Never mind the dictator, count the millions of dead, millions of incarcerated, and millions of refugees running away with just their clothes on their back, just to keep alive in one of the many neighbouring countries.

    Alas, the careerist, given ascendancy by the arrangements set in place, will prevail and the scoundrels, war pimps, and expense scroungers will move onto the LibDems, all in an effort to keep their seats, for these know fine well, that in the coming elections these expense scroungers will be tossed out on their ears.

    Fact is the ballot box stuffing, selection process nobbling, nepotist bunch of sharp operators having ran out of tricks, find changing party gives them another chance to put in another expense claim another day, all the while creating waves of death, destruction, and misery from our shores, and debt, fear, and despondency from with in our shores.

    Love the smell of democracy in the morning, don’t you?

  • Ed Davies

    We had a nice little discussion about whether it was technically a war crime or a crime against peace over on Brian Barder’s blog a while back:


    My feeling is that “war crime” is a useful shorthand for casual conversation but “crime against peace” is more accurate, at least in the sense in which the terms were used at Nuremberg.

  • tony_opmoc


    You should celebrate a really successful week. You did all you could – and did it really well.

    Get yourself down your local pub and see a live band.

    If you turn up at mine – the drinks are on me.

    Can you dance?


  • Tristan

    Its only according to the Telegraph that its ‘Blairites’ talking to the LibDems, that could just be code for people who aren’t raving state socialists but still don’t like Brown (which would include some of the war criminals, but also others).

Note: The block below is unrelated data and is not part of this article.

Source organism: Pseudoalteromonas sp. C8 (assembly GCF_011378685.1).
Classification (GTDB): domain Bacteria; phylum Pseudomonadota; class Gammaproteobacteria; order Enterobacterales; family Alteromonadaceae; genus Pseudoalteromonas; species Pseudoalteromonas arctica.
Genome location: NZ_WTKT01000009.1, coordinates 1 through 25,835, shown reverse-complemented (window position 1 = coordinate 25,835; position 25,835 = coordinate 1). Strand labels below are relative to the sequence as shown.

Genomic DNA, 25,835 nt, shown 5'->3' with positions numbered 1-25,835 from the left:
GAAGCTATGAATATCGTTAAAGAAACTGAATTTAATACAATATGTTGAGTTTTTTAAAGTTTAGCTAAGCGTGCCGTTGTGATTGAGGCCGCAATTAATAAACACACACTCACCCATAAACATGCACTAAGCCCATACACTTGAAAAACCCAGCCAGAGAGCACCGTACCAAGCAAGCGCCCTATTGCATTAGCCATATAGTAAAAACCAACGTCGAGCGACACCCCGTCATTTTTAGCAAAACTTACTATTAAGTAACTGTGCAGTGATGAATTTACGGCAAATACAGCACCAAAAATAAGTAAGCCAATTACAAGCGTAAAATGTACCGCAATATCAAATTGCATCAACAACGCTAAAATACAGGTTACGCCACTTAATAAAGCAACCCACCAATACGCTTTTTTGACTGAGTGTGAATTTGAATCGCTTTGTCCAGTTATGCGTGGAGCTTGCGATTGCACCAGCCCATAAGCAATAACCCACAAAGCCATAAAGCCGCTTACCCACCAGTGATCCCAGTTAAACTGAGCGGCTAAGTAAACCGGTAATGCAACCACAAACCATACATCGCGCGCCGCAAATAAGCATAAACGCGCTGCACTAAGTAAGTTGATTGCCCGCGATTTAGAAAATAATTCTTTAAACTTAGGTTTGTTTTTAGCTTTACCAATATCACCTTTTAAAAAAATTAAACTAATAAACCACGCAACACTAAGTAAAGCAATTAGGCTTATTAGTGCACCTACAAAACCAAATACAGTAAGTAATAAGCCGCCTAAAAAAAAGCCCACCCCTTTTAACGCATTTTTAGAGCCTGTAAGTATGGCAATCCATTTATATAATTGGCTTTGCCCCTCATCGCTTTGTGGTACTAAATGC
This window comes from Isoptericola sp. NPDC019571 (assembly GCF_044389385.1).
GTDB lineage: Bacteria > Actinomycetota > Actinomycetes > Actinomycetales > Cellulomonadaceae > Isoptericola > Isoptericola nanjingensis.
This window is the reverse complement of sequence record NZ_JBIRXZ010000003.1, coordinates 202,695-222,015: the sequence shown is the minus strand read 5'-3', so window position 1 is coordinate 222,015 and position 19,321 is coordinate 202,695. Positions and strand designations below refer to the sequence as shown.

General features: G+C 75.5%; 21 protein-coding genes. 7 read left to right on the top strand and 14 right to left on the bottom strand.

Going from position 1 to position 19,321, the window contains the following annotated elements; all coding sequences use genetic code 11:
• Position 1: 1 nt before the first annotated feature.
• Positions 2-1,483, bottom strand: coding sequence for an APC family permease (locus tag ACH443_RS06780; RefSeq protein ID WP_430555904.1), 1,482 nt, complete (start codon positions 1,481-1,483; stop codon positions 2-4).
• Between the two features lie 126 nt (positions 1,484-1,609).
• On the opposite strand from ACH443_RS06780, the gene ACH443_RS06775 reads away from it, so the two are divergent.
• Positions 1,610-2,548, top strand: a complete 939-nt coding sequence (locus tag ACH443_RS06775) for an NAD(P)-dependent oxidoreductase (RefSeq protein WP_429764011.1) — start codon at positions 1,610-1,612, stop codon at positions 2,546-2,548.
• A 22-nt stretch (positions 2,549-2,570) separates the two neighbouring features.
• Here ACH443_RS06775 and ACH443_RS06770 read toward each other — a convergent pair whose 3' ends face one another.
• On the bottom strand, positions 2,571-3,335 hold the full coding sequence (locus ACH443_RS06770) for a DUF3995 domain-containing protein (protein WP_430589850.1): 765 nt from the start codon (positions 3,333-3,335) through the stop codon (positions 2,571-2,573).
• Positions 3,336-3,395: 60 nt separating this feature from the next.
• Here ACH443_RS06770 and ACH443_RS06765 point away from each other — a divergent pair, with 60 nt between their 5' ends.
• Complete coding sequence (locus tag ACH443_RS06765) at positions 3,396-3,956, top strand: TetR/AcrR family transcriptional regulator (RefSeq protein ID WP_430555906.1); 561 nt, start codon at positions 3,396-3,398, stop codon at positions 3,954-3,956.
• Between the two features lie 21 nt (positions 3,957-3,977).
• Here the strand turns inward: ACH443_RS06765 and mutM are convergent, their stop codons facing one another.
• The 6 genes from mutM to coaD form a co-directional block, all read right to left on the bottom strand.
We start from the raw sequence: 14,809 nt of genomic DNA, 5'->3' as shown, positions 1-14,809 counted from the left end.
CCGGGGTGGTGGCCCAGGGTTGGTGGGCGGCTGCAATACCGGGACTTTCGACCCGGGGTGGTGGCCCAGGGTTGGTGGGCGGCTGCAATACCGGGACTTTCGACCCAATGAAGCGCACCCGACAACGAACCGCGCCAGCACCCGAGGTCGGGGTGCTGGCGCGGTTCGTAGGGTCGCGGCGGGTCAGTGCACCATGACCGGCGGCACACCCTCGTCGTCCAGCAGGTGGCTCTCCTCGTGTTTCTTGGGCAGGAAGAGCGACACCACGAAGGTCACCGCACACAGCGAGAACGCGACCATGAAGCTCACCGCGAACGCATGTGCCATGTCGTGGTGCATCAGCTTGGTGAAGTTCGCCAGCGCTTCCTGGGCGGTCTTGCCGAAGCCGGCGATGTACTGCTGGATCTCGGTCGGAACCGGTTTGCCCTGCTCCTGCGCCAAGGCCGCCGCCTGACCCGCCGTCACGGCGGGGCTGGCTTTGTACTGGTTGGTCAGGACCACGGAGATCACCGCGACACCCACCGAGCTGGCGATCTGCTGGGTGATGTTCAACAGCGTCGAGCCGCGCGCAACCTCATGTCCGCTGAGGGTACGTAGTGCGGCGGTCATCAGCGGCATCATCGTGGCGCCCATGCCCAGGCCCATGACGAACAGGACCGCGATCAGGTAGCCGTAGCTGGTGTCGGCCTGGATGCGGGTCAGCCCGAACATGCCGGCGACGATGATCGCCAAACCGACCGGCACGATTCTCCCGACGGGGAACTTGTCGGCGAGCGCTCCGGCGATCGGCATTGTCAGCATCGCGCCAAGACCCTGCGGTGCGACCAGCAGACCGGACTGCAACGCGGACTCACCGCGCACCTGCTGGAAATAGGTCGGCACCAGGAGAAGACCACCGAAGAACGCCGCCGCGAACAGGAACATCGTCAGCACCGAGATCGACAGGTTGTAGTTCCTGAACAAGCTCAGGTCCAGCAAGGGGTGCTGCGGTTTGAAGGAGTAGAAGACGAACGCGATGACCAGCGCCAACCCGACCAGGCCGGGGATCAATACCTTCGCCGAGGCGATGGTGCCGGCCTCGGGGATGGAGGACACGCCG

I’ll wait to see who these people are if it gets that far before making a judgement.

  • The Judge

    I’d wondered what had happened to that calamitous careerist Owen, and am not surprised that he’s ended up as the mouthpiece of yet another criminal.

    I’ve always thought that Blair was that arrogant buffoon’s last curse on British politics, and has led us to a situation where our formal politics is like that of the US or Ireland, i.e. where the two main parties are merely different cheeks of the same lardy, porcine arse.

  • amk

    I don’t understand why Blairites would jump to the LibDems. Surely they’re closer to the Tories – and Cameron is the Heir to Blair – and the Tories are a more likely route to self-aggrandisement?

  • Leo Davidson

    Any active member who has waited this long to leave the Labour Party has already lost my respect.

    The party is clearly corrupt at every level that counts and unable to correct itself. It may still be able to win elections — though the next one looks pretty unlikely and it seems everyone knows it as they’re not really trying anymore — but it doesn’t stand a snowball’s chance in hell of righteousness.